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Why not a movie about illicit love?

Here’s an ad from the November 14 1957 edition of the Toronto Daily Star that was an example of that era’s equivalent of clickbait:

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Woman in a Dressing Gown is a British film. It won four awards at the 7th Berlin International Film Festival, and won the 1958 Golden Globe Award for best English-language foreign film. Despite this, and despite favorable reviews, the film lost money at the box office.

The Digital Fix has a review of this film on their website.

 

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What did he really think?

The November 14 1957 edition of the Toronto Daily Star contained this ad for Maclean’s magazine, featuring an article about Toronto by a Canadian-born British member of Parliament, Beverley Baxter.

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Beverley Baxter (1891-1964) served as a Conservative member of the British Parliament from 1935 until his death. Among other things:

  • During the Great Depression, he suggested that poor British people could emigrate to other countries of the British Empire.
  • He strongly supported appeasement of Hitler (though he later became a strong supporter of Winston Churchill).
  • He supported the abolition of capital punishment.
  • In 1961, he supported a Conservative backbench amendment to restore corporal punishment for juveniles.
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Charles and Alfred

The November 14 1957 edition of the Toronto Daily Star included this portrait of Prince Charles on his ninth birthday:

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When this photograph first appeared, several readers of Mad magazine noticed that the Prince’s features resembled those of Alfred E. Neuman, the Mad mascot. When this resemblance was mentioned in Mad’s letters to the editor, apparently the Prince himself wrote in to dispute this: “Dear Sirs No it isn’t a bit – not the least little bit like me. So jolly well stow it! See!”

Actually, I think this picture does look a bit like Alfred E. Neuman, but not that much. But you decide!

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Twenty salesmen wanted

The February 11 1957 edition of the Toronto Daily Star contained this ad requesting twenty real estate salesmen immediately:

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Google Maps tells me that 1353 Weston Road is just southeast of Jane Street. The building still stands.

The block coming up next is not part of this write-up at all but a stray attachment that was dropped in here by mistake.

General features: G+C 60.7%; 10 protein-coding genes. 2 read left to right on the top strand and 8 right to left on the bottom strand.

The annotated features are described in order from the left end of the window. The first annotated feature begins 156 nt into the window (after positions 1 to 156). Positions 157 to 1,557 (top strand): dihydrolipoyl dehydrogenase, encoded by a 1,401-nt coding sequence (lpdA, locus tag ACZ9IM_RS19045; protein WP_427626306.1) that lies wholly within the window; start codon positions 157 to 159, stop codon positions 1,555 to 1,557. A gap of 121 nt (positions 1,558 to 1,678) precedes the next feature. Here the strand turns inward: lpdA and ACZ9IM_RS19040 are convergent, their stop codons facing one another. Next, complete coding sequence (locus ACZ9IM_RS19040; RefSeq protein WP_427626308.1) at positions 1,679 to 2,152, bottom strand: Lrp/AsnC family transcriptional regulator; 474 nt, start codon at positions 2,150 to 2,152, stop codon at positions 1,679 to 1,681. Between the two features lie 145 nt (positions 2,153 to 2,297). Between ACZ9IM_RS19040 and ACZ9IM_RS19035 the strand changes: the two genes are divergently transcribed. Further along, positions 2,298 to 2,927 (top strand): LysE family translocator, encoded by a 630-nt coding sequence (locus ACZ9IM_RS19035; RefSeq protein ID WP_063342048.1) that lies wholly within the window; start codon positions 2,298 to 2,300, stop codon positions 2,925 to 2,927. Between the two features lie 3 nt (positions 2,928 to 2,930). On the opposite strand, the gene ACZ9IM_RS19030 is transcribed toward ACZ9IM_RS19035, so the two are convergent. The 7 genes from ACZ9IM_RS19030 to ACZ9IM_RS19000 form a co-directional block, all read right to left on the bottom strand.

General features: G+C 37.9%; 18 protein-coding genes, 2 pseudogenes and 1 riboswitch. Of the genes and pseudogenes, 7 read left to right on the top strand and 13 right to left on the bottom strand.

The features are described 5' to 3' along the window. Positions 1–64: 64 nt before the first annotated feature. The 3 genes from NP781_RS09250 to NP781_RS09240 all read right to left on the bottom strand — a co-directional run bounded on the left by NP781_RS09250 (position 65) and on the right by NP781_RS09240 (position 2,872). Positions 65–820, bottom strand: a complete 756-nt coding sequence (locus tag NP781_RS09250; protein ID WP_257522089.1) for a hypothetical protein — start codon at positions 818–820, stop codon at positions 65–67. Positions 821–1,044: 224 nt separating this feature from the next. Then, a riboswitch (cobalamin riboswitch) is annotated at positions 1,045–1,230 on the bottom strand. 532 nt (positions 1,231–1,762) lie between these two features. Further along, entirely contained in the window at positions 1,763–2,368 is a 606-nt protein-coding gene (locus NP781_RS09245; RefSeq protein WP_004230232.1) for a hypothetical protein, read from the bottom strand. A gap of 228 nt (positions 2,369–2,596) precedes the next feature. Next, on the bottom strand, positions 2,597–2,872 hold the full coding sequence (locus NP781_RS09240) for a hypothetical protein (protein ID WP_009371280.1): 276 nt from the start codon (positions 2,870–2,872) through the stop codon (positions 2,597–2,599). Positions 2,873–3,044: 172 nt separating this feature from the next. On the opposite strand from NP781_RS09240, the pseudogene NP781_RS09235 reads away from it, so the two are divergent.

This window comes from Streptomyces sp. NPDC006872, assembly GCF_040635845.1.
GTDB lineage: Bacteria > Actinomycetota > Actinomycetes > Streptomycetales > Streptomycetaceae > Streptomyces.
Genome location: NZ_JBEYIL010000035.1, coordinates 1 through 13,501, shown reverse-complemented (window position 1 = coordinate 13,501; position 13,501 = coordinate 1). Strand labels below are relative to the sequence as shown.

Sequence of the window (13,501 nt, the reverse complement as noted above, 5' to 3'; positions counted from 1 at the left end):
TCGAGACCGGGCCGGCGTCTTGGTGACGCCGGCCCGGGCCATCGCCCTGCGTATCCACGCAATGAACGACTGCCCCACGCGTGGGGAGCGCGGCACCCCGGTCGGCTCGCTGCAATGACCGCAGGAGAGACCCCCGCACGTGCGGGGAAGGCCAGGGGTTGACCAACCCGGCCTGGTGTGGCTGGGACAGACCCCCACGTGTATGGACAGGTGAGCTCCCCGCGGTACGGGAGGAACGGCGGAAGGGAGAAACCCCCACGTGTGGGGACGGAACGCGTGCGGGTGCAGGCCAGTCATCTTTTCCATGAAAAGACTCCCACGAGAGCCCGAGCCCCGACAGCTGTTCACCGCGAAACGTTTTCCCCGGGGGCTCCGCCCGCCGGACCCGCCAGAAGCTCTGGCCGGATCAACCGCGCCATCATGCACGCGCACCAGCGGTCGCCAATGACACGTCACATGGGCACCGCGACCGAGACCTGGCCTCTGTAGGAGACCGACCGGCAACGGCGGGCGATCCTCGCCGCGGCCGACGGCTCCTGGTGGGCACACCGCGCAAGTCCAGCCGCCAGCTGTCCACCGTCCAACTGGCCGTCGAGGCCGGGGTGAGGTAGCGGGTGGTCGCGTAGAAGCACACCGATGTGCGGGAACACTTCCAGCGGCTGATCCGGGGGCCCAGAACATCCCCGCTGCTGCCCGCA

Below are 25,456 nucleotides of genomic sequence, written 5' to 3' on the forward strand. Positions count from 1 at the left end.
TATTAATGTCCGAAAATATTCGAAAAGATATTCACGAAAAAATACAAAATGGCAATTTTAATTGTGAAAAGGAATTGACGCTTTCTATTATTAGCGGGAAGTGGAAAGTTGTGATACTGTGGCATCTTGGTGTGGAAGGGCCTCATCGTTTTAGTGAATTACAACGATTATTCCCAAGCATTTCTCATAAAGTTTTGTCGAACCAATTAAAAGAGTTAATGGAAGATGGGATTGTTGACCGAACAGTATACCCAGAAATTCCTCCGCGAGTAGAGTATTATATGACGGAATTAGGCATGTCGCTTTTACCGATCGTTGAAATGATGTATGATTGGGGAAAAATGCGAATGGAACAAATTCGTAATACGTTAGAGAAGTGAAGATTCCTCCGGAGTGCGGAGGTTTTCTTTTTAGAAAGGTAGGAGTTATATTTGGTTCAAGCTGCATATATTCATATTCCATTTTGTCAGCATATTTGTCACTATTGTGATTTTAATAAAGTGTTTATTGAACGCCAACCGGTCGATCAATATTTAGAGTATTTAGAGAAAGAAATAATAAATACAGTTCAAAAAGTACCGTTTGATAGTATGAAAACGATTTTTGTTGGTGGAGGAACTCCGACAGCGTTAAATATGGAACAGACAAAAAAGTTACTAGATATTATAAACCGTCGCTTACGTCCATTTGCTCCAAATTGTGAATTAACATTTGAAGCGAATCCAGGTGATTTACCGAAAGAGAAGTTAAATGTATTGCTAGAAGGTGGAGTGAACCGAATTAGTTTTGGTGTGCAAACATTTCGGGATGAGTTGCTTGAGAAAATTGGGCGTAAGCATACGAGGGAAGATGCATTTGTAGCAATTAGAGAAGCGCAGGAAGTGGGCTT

Naturally, I was curious: did John Sikura Real Estate become successful? Unfortunately, its fate was similar to that of this real estate agency. The company appeared for the first time in the 1958 city directory, but does not appear in the 1959 city directory.

I also looked up the men mentioned in the ad:

  • I couldn’t find Val Armstrong in the Toronto city directory for 1957 or 1958. Val might have been a nickname, of course, and Armstrong is a very common surname, so it would be hard to trace.
  • Hardiman Cureton wasn’t listed in the Toronto city directory either, but he was definitely a football player: in 1957, he was with the Ottawa Rough Riders. And he was definitely a successful salesman as well: he demanded a trade from Ottawa to Hamilton so that he could both play football and continue as an ice cream salesman in Toronto.

Cureton had been a first-team All-American and UCLA’s team captain in 1955, but he was in the CFL because he was a draft evader: had he returned to the United States, he would have been arrested. He had a good career in Canada: he won the Grey Cup as a member of the Tiger-Cats in 1963. He passed away in Richmond, Virginia, in 2003, so obviously he was eventually free to return to the land of his birth. There is a picture of him here.

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The Institute Of Breathing

The February 11 1957 edition of the Toronto Daily Star contained this advertisement:

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You could call them any time – day or night, including holidays!

A search in the Toronto city directories for the Institute Of Breathing turned up nothing: it is not listed in the 1956, 1957, or 1958 city directory, and there is no other business at 2279 Yonge Street with that phone number.

A Google search for Captain W. P. Knowles turned up a couple of articles on his method of “controlled rhythmic breathing”. I have no idea whether it has any medical value, but obviously breathing of some form or other is somewhat useful.

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Worst billing ever

The July 20 1957 Toronto Daily Star contained this article, in which rats and children were billed ahead of actor Van Johnson:

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Naturally, the musical is now on YouTube, and Van Johnson has a Wikipedia page. So does the Pied Piper.

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Agent 99 wins $64,000

The July 20 1957 edition of the Toronto Star featured Gordon Sinclair interviewing a young woman named Barbara Hall, who had won $64,000 on the game show The $64,000 Question:

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Ms. Hall went on to marry Lucien Verdoux-Feldon in 1958, who presumably is the Air France pilot mentioned in this article. She changed her name to Barbara Feldon, and later starred as Agent 99 in Get Smart.